The number of U.S. borrowers seeking a home loan fell to a one-month low amid concerns about the growing trade tension between China and the United States and its impact on the economy, the Mortgage Bankers Association said on Wednesday.
The Washington-based group’s seasonally adjusted measure on mortgage applications for home purchase and refinancing declined by 3.3% to 411.5 in the week ended May 24. This was the lowest level since the week of April 26.
"Concerns over European economic growth and ongoing uncertainty about a trade war with China were some of the main factors that kept mortgage rates low last week. Even with lower rates on three of the five surveyed loan types, refinance activity fell 6 percent, essentially reversing an 8 percent increase the week before," said Joel Kan, MBA's Associate Vice President of Economic and Industry Forecasting.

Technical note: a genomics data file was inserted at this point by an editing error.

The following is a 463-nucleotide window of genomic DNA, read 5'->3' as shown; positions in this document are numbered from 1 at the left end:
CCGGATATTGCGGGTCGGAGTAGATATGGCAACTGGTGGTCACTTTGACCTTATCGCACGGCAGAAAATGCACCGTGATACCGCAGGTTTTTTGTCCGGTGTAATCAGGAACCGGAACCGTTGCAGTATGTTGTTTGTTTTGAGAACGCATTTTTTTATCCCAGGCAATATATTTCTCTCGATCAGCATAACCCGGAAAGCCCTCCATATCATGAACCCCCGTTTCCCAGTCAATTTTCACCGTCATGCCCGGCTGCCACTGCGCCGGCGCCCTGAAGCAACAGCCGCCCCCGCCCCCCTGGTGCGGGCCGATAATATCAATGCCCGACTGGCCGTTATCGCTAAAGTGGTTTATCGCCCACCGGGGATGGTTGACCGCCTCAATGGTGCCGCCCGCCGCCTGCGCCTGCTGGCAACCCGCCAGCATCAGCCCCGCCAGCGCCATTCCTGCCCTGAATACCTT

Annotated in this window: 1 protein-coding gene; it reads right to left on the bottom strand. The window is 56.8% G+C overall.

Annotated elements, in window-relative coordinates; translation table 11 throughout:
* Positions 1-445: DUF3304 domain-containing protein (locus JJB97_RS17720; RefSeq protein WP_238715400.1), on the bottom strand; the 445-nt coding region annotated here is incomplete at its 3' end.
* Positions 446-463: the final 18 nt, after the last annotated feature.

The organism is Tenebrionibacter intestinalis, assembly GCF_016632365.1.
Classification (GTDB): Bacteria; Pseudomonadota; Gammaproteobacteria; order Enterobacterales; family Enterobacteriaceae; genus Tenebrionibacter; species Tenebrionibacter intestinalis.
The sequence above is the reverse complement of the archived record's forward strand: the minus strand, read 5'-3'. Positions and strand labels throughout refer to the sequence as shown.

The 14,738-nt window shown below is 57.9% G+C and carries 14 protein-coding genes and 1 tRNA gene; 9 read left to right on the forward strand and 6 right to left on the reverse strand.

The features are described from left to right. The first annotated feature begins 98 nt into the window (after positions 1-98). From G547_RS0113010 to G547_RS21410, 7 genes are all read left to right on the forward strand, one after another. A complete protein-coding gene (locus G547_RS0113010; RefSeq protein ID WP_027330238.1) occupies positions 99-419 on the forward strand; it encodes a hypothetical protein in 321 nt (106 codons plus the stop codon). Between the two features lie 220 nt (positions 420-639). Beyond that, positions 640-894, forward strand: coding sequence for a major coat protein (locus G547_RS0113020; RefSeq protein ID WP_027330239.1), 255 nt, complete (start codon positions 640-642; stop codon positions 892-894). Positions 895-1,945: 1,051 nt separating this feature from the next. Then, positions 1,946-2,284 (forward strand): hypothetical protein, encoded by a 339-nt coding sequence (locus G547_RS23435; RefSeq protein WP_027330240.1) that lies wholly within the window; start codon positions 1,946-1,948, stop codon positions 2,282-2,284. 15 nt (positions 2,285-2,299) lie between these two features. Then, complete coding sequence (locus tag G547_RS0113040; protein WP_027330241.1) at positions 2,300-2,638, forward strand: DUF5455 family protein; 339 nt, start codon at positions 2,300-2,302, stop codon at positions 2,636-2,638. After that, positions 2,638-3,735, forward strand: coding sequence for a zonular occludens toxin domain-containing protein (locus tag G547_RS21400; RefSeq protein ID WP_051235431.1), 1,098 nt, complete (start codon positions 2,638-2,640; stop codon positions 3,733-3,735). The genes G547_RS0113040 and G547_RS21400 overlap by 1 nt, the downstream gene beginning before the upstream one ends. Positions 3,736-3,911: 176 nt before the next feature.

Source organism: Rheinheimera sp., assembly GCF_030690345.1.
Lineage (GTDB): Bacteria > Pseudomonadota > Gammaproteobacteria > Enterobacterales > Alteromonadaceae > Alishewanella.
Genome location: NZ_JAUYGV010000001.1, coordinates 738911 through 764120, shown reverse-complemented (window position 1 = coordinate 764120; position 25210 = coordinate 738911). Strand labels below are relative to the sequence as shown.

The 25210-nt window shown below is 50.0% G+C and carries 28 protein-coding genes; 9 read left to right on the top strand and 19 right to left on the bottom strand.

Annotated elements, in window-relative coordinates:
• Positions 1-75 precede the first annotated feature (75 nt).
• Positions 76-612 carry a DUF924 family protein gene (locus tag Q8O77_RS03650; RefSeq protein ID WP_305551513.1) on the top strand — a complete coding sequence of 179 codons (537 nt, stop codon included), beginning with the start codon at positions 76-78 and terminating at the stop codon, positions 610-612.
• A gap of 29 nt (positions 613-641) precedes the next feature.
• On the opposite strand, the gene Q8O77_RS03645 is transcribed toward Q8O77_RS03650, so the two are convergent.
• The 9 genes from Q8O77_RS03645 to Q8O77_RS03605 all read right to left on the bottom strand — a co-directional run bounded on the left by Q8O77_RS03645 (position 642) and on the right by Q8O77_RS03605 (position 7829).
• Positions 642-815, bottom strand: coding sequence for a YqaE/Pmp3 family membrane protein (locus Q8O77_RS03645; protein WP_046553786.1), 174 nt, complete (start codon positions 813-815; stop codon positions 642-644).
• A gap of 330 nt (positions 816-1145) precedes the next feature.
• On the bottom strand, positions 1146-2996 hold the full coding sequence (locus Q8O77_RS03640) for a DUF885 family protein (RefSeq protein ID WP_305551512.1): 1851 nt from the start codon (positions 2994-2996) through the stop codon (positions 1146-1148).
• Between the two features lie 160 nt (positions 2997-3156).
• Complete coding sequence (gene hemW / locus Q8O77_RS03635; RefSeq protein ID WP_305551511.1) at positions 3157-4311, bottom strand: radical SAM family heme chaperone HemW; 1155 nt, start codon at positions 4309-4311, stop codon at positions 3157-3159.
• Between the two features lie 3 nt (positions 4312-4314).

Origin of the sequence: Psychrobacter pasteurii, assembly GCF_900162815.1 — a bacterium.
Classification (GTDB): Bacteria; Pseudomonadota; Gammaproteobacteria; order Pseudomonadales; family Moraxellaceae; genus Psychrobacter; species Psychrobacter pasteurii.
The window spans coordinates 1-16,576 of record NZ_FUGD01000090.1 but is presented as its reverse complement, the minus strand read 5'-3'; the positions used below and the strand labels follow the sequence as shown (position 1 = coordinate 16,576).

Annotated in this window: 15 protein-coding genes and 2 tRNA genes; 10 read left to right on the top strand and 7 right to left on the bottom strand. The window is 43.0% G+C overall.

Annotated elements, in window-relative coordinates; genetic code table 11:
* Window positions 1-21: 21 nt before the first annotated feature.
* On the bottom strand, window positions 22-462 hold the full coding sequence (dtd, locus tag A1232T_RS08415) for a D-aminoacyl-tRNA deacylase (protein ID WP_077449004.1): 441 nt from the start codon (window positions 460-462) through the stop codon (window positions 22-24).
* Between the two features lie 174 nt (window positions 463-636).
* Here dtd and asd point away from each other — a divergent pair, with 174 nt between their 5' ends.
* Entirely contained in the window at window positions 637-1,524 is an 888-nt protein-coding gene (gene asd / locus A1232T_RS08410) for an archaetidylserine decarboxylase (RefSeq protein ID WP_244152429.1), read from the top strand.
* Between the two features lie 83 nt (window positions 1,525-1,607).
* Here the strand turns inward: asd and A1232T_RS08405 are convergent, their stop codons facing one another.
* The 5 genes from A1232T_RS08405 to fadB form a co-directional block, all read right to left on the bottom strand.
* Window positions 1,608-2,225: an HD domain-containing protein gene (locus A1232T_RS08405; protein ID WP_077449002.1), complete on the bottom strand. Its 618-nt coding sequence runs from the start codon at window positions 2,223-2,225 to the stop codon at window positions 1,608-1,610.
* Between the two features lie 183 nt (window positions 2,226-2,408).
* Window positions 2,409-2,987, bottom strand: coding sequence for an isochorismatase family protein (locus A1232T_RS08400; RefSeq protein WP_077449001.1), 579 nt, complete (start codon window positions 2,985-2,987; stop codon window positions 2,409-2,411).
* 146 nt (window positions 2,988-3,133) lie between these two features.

"Purchase applications decreased for the third straight week, but remained more than 7 percent higher than a year ago. It is possible that the trade dispute is causing potential homeowners to hold off on buying, with the fear that further escalation - or the lack of resolution - may have adverse impacts on the economy and housing market."
The refinance share of mortgage activity decreased to 39.7 percent of total applications from 40.5 percent the previous week.
The average contract interest rate for 30-year fixed-rate mortgages with conforming loan balances ($484,350 or less) remained unchanged from 4.33 percent. The average contract interest rate for 15-year fixed-rate mortgages decreased to 3.73 percent from 3.78 percent.
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